Willimantic, CT – Leopoldo Navarro, resident assistant at Eastern Connecticut State University; The Rev. Aracelis Vázquez-Haye, an associate pastor in New London; and Yisel De Oleo-Gregory, an admissions counselor at Eastern, received the University’s 2016 Cesar Chavez Distinguished Service Awards on April 27. The ceremony took place in the Student Center Theatre.
The Cesar Chavez Distinguished Service Award recognizes individuals who best exemplify the teachings and example of Chavez, the late labor leader and human rights advocate who was committed to fairness, equity and justice for all people.
Each spring, the University selects individuals who have performed extraordinary service in support of the Latin-American community by either developing or contributing to programs or activities that focus on positive development of minority youth and/or foster minority educational opportunities and advancement.
Dimitrios Pachis, Eastern’s provost and vice president for academic affairs, said Chavez never had a formal education but often said that a real education comes from the heart. “An education cannot be imparted through books; it can only be imparted through the loving touch of the teacher,” Chavez once said. “What better books can there be than the book of humanity? The end of all education should surely be service to others.”
“Our three honorees have demonstrated exemplary leadership in service to the Latin American community, the Eastern campus and the community at large,” said Pachis. “They exemplify the values and beliefs of Cesar Chavez, and are a reaffirmation of the Latin American culture that has enriched this community for generations.”
Awards were presented in three categories: student, faculty/staff and community. Navarro, who won in the student category, is a senior majoring in Spanish. He migrated to the United States in 2009 from the Dominican Republic and graduated from Three Rivers Community College before transferring to Eastern in 2014.
Navarro serves as a resident assistant at Eastern and has been involved in organizations such as MALES (Man Achieving Leadership Excellence and Success), OLAS (Organization of Latin American Students) and the SGA (Student Government Association). He has earned Dean’s List honors several times and was also inducted to the National Spanish Major Honor Society. He plans to teach Spanish in New London and one day own a dance studio.
De Oleo-Gregory was honored in the faculty/staff category. A native of the Dominican Republic, she serves as a counselor in Eastern’s Admissions Office. De Oleo-Gregory has also worked at Windham High School as an ELL Tutor for non-English speaking students, and is pursuing a Master of Science degree in communication at Central Connecticut State University. She graduated Summa Cum Laude from Naugatuck Valley Community College, and was chosen as a distinguished student in her graduating class. De Oleo-Gregory then transferred to Eastern and graduated Summa Cum Laude with a Bachelor of Science in Communication and Spanish in 2013.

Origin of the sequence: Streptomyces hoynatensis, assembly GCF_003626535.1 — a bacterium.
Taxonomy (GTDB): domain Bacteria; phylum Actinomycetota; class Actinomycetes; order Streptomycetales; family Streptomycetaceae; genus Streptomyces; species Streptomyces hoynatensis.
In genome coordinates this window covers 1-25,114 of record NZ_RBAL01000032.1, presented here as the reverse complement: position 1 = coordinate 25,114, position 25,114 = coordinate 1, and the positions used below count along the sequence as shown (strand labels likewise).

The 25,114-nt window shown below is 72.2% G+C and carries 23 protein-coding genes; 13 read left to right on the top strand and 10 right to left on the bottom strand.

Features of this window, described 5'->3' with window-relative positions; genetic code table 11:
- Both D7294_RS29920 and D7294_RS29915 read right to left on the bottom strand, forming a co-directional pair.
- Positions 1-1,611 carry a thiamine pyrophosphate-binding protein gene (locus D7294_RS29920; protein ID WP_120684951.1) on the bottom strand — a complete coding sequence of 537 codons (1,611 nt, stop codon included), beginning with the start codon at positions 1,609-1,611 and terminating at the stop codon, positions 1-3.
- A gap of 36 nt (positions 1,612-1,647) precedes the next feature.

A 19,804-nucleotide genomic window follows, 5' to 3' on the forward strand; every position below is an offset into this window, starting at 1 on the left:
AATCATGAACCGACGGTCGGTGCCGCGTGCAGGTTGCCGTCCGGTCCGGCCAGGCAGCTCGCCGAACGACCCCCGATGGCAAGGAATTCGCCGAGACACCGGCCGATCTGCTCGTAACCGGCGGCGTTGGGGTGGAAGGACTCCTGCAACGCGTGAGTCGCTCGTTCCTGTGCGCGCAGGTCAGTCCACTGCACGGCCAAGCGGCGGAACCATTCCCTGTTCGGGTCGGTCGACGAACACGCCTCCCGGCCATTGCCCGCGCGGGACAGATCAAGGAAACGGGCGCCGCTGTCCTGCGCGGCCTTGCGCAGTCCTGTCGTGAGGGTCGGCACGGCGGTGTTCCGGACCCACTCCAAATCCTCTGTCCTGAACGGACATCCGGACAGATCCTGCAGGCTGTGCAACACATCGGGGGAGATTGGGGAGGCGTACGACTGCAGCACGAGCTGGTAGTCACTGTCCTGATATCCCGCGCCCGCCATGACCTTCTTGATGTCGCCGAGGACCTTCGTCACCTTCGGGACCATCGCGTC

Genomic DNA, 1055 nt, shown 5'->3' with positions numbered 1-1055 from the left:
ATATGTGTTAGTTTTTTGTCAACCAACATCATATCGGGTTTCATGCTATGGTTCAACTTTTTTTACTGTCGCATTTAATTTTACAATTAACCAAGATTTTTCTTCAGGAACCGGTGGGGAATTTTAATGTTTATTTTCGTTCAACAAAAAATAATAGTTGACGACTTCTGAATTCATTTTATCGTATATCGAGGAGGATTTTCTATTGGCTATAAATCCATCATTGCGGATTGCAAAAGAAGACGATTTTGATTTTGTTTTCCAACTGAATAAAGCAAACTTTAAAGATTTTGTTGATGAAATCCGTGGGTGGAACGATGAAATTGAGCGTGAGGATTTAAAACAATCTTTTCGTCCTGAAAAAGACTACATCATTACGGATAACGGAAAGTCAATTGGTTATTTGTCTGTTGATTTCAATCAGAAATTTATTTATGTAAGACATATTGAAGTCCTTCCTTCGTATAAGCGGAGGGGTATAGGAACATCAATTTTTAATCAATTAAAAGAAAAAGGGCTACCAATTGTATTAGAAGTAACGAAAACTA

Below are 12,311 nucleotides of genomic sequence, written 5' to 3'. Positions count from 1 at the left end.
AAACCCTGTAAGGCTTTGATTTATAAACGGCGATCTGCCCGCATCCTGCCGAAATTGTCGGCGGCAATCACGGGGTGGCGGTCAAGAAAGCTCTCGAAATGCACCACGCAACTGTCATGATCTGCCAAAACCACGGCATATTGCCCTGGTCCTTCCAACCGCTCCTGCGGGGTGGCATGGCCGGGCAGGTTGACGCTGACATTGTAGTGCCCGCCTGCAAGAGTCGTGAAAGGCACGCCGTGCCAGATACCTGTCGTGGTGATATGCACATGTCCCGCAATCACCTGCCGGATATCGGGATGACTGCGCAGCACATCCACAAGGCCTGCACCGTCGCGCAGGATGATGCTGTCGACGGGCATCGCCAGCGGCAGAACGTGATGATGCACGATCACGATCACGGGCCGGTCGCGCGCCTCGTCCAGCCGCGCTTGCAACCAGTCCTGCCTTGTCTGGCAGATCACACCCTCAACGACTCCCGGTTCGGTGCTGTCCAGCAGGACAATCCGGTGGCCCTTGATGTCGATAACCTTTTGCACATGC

Vázquez-Haye was recognized in the community category. She serves as associate pastor of the Church of the City in New London and Protestant Chaplain at Connecticut College and The Waterford Country School. She has served in several student development areas primarily in higher education, including as associate director of Unity House and Multicultural Center at Connecticut College. Vásquez-Haye has also served as an adjunct professor at Connecticut College, St. John’s University in New York City and Yale Divinity School. Vázquez-Haye obtained a Master of Divinity from Yale University, with emphasis in Christian Education focusing on youth and young adult ministry. Her Bachelor of Arts is from Eastern Connecticut State University and her Master of Education from Loyola University Chicago, IL.
José Gavez, who has used black and white film to create a powerful historical record of the Latino experience in America for more than 40 years, delivered the keynote address, saying the nation was blessed to have Chavez in the early days of the Chicano Movement to teach people how to organize and protest. “I am here today because I’m worried that we no longer know why Cesar Chavez was so important.” said Gavez. “Today, we carry the seeds of justice that Cesar Chavez planted into our workplaces, the voting booths, our families and into our volunteer work. We can honor our diverse heritages while including everyone. We can stand for justice, giving our voices to the voiceless.”